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NYPD coerced Muslim immigrants to become spies

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Seven million strong American Muslim community was alarmed by the New York Times Saturday (May 11, 2014) report that the New York Police Department (NYPD) coerced Muslim immigrants who were arrested for infractions as minor as an argument over a parking ticket to become informants to spy on their community.

It may be recalled that in August 2011, the Muslim community was shocked to know about the NYPD program of surveillance of the Muslims. Again in August 2013, the New York Times reported that the NYPD has secretly designated mosques as "terrorist organizations."

On Saturday, The New York Times reported that a squad of detectives, known as the Citywide Debriefing Team, combs city jails for Muslims and questions them about which mosque they attend, whether they celebrate Muslim holidays or have gone on pilgrimage to Mecca and about their prayer habits.

Detainees would then be asked to spy on Muslim businesses and mosques.

The New York Times reported that a few years after the terrorist attacks on Sept. 11, 2001, a squad of detectives, known as the Citywide Debriefing Team, has combed the city's jails for immigrants -- predominantly Muslims -- who might be persuaded to become police informants, according to documents obtained by The New York Times.

The paper pointed out that last month, the Police Department announced it had disbanded a controversial surveillance unit that had sent plainclothes detectives into Muslim communities to listen in on conversations and build detailed files on where people ate, prayed and shopped. But the continuing work of the debriefing team shows that the department has not backed away from other counterterrorism initiatives that it created in the years after the Sept. 11 attacks, the paper emphasized.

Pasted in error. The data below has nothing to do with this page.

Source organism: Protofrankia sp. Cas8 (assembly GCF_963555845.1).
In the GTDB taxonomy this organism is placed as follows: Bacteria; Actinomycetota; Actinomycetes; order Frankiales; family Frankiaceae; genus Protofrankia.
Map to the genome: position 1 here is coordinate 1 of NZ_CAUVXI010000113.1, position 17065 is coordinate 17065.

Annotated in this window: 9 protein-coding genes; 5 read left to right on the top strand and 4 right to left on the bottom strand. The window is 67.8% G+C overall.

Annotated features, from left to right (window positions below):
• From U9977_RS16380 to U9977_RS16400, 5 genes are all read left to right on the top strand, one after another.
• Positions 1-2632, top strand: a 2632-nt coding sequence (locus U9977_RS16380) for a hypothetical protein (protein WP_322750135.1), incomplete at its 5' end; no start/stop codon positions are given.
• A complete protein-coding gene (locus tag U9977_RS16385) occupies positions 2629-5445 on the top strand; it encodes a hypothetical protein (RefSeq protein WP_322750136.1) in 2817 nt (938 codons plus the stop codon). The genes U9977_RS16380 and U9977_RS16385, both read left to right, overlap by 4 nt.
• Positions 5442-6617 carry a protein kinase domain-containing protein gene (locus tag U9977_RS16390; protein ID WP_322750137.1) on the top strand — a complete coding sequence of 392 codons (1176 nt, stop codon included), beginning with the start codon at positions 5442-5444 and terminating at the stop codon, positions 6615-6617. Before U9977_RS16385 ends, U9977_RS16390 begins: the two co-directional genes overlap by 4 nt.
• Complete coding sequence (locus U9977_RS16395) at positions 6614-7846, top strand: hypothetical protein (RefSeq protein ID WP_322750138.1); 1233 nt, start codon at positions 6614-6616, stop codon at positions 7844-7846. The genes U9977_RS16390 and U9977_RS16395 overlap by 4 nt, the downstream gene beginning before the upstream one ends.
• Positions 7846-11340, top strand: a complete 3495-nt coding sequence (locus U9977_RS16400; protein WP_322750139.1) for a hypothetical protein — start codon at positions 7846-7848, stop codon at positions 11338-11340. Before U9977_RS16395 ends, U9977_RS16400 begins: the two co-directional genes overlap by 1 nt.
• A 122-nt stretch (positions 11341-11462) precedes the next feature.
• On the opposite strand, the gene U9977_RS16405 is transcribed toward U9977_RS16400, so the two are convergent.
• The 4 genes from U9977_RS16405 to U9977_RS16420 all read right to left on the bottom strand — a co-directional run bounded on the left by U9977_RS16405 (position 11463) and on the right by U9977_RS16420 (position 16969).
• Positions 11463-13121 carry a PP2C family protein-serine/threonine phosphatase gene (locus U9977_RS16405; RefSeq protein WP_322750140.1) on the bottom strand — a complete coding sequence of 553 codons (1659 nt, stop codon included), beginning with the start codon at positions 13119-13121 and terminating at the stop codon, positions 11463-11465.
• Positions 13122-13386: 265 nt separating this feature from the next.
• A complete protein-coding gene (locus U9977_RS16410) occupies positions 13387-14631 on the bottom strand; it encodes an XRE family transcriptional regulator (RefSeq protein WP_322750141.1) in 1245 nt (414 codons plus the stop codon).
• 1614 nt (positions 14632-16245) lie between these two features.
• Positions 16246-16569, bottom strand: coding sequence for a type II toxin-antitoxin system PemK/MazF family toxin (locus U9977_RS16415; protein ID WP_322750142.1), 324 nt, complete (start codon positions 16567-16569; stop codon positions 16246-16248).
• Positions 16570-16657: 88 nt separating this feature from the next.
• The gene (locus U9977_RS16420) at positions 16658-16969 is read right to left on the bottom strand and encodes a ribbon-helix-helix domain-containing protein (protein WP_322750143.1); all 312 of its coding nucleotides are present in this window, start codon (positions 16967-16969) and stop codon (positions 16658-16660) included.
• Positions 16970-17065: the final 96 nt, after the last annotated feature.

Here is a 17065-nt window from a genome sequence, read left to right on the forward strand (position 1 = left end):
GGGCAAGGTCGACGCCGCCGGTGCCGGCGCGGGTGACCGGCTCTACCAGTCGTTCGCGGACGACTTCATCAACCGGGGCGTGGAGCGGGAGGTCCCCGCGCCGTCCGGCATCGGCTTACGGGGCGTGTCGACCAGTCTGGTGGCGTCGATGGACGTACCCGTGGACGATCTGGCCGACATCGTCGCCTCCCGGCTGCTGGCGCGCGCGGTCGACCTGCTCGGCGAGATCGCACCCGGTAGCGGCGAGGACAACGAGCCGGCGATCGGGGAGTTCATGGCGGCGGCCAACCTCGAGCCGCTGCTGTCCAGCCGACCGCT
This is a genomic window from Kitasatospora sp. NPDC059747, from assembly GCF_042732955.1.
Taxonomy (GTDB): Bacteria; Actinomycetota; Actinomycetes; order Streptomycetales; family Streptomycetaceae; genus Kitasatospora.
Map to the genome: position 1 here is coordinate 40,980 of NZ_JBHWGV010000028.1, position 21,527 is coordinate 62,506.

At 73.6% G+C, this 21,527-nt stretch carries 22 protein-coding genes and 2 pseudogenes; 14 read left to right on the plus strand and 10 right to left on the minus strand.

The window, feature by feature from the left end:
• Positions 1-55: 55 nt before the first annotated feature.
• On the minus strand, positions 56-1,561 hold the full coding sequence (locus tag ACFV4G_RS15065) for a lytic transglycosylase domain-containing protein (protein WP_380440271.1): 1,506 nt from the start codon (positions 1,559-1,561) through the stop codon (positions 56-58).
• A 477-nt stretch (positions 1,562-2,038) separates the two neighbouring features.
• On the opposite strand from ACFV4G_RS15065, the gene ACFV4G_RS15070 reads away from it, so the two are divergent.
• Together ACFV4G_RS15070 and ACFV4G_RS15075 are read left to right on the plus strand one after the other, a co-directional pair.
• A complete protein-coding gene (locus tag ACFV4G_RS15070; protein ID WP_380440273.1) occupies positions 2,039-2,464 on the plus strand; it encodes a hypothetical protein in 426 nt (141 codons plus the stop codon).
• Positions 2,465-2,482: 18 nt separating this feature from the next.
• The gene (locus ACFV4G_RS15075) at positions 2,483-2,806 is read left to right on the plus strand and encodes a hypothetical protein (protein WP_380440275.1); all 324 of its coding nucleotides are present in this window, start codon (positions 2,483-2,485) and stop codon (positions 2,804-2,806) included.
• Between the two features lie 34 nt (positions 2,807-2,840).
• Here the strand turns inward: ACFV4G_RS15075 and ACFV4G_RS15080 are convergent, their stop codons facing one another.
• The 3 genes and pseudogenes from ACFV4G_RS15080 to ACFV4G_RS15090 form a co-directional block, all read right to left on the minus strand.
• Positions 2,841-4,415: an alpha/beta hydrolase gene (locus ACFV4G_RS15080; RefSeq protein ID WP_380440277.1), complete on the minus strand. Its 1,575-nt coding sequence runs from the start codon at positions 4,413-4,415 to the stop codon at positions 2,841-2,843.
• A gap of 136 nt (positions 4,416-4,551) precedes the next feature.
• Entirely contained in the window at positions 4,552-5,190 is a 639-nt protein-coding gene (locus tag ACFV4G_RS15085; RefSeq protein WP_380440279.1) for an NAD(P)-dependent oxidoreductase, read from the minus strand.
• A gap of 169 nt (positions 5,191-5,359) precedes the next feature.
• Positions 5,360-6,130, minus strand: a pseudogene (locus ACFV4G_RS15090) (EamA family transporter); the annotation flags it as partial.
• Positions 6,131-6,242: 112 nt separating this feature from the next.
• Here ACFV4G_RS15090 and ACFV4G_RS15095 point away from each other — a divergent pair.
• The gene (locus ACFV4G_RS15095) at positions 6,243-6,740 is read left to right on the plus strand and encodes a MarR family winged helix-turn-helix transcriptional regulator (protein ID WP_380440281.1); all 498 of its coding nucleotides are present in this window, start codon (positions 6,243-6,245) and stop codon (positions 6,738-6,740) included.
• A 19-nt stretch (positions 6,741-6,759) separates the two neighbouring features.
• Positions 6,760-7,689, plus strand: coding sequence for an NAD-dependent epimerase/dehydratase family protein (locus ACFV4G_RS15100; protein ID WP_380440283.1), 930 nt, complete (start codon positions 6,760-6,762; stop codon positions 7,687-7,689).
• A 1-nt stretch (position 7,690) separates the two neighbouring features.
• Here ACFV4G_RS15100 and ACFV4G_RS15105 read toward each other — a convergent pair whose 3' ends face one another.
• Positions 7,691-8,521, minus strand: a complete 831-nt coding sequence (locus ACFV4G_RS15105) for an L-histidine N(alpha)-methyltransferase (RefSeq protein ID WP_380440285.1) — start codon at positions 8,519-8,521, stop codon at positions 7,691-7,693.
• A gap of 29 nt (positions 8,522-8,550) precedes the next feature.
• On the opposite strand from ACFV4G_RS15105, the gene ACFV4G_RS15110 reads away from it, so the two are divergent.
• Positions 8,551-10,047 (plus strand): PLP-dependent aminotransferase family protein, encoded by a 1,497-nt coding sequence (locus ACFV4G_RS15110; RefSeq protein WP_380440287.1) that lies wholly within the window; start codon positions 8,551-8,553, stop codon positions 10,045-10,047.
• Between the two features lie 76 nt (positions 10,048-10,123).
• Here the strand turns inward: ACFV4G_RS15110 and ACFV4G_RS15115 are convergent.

Alarmingly, in the first quarter of this year the team conducted 220 interviews, the New York Times quoted police officials as saying.

Some reports written by detectives after debriefing sessions noted whether a prisoner attended mosque, celebrated Muslim holidays or had made a pilgrimage to Mecca, the paper reported adding:

"Debriefing Prisoners Detectives have long relied on informants, including drug addicts and underworld figures. But the informants are typically asked to provide information about crimes they know about or other criminals with whom they are acquainted. By contrast, the Citywide Debriefing Team has sought to recruit Muslims regardless of what they know."

Graphic details

The New York Times provided graphic detail of two Muslim prisoners. One such prisoner was an Afghani, Bayjan Abrahimi:

"Bayjan Abrahimi, the food cart vendor from Afghanistan, was expecting to be released quickly after his arrest in March 2009 because of a dispute over a parking ticket. But three detectives came to interview him at the Harlem station house where he was being held. They wanted to know "about Al Qaeda, do you know these people?" recalled Mr. Abrahimi, 31, who moonlights as a D.J. at Afghan weddings in Queens. Mr. Abrahimi pleaded ignorance, but the questions continued.

"Detectives asked him about the mosque he attended and the nationalities of other Muslims who prayed there. They wanted to know about his brother, a taxi driver in Mazar-i-Sharif, in eastern Afghanistan. In the end, they made him a proposition: Would he

be willing to visit mosques in the city and gather information, maybe even travel to Afghanistan? "I say, 'O.K., O.K., O.K., because I want to finish,' " Mr. Abrahimi said. "At this time, I'm really scared.".....

"After his release from jail -- Mr. Abrahimi is uncertain but said he believed that the charges against him were simply dropped -- he never heard from the detectives again, he said. In a recent interview, however, he remained troubled by the 2009 episode, trembling at the memory."

The New York Times also chronicled details of Moro Said, an Egyptian prisoner:

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Author and journalist. Author of Islamic Pakistan: Illusions & Reality; Islam in the Post-Cold War Era; Islam & Modernism; Islam & Muslims in the Post-9/11 America. Currently working as free lance journalist. Executive Editor of American (more...)
 

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